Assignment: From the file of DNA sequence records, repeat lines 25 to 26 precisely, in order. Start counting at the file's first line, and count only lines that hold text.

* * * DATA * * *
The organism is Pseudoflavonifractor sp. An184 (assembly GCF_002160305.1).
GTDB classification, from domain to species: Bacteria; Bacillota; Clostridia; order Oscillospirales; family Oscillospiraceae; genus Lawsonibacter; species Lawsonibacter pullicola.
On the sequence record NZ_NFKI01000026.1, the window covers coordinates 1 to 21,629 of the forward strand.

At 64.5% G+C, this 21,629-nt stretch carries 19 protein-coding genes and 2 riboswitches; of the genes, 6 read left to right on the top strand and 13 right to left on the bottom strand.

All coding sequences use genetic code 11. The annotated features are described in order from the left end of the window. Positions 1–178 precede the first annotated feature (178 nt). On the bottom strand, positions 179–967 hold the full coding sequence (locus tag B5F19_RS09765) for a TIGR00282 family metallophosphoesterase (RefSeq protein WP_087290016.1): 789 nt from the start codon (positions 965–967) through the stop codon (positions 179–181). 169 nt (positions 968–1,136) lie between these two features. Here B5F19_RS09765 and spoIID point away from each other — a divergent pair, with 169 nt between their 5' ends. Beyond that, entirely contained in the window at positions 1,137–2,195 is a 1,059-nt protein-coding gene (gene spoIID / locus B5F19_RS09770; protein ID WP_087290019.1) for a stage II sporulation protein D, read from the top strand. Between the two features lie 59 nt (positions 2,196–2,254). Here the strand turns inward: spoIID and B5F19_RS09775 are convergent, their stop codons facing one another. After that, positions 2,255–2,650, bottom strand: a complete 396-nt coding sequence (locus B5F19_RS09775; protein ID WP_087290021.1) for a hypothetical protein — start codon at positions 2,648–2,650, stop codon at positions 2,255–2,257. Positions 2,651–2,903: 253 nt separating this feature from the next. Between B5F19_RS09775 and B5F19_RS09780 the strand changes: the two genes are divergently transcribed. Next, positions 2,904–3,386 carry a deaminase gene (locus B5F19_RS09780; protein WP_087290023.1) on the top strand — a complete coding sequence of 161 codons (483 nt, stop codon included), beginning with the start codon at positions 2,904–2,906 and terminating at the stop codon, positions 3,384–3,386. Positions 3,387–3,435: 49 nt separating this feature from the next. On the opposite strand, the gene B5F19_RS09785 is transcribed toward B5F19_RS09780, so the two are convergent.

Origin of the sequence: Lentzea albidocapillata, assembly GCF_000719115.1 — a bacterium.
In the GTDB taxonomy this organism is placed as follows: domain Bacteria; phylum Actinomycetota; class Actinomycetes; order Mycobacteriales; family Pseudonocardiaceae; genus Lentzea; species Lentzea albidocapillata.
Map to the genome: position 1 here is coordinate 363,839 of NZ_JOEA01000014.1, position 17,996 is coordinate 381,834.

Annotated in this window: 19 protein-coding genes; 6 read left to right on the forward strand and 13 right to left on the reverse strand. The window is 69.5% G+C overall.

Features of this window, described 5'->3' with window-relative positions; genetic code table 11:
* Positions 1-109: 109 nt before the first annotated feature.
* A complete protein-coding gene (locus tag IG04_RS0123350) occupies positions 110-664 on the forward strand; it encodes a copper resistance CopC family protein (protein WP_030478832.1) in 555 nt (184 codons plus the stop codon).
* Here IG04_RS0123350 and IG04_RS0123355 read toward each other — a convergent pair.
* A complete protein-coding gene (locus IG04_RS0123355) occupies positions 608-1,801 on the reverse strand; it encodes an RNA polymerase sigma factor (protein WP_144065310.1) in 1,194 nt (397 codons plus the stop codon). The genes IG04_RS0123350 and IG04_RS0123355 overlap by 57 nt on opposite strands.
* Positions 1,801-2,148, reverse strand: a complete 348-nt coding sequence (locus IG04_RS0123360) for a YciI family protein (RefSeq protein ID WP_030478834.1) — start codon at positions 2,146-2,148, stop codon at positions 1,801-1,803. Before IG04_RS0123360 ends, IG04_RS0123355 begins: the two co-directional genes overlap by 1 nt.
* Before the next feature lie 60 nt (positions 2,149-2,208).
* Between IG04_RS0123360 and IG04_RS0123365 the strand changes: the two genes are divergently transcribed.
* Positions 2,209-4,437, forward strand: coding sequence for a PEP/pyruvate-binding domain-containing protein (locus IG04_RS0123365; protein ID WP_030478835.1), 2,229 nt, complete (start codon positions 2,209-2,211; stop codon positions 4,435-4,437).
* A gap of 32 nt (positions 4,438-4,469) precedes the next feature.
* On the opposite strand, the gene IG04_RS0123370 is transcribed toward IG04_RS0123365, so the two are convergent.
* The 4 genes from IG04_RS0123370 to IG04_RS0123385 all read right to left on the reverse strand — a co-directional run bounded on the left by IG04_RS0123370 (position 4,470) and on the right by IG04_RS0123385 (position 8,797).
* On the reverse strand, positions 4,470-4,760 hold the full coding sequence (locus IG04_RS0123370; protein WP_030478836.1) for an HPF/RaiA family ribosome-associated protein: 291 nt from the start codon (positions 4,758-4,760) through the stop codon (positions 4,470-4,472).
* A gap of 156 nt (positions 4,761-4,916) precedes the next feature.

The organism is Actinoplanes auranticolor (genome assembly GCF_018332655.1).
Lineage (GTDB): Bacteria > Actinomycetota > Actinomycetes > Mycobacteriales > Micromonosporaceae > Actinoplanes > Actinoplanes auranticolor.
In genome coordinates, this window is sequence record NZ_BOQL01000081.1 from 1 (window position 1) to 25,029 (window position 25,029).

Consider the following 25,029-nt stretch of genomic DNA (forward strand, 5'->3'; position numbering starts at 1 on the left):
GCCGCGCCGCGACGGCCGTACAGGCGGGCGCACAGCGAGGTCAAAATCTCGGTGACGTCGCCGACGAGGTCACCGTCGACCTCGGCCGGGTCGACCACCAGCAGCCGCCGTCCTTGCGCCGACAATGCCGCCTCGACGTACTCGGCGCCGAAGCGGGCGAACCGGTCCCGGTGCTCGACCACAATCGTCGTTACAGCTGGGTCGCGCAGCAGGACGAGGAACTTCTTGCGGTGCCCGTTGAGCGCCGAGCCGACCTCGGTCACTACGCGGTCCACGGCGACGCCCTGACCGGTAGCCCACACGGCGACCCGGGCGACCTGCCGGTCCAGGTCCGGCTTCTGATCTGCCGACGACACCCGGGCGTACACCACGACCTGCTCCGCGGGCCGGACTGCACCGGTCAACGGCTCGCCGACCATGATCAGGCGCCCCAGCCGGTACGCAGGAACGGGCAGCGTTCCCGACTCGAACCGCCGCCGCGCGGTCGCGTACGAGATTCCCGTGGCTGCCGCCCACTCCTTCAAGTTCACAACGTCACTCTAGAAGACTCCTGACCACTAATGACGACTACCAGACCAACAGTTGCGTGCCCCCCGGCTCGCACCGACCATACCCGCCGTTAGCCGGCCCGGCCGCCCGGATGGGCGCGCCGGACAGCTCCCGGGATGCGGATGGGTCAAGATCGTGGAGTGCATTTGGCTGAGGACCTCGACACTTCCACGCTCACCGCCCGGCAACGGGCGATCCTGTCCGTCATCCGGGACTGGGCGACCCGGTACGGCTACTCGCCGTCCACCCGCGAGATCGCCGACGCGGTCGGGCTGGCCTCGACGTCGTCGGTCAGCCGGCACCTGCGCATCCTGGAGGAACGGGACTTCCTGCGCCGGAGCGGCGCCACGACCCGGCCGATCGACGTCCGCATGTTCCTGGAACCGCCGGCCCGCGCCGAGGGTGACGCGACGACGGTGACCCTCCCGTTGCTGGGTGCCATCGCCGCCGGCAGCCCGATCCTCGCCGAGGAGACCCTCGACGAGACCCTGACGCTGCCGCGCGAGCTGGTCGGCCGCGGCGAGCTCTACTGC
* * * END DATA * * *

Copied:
Lineage (GTDB): Bacteria > Actinomycetota > Actinomycetes > Mycobacteriales > Micromonosporaceae > Actinoplanes > Actinoplanes auranticolor.
In genome coordinates, this window is sequence record NZ_BOQL01000081.1 from 1 (window position 1) to 25,029 (window position 25,029).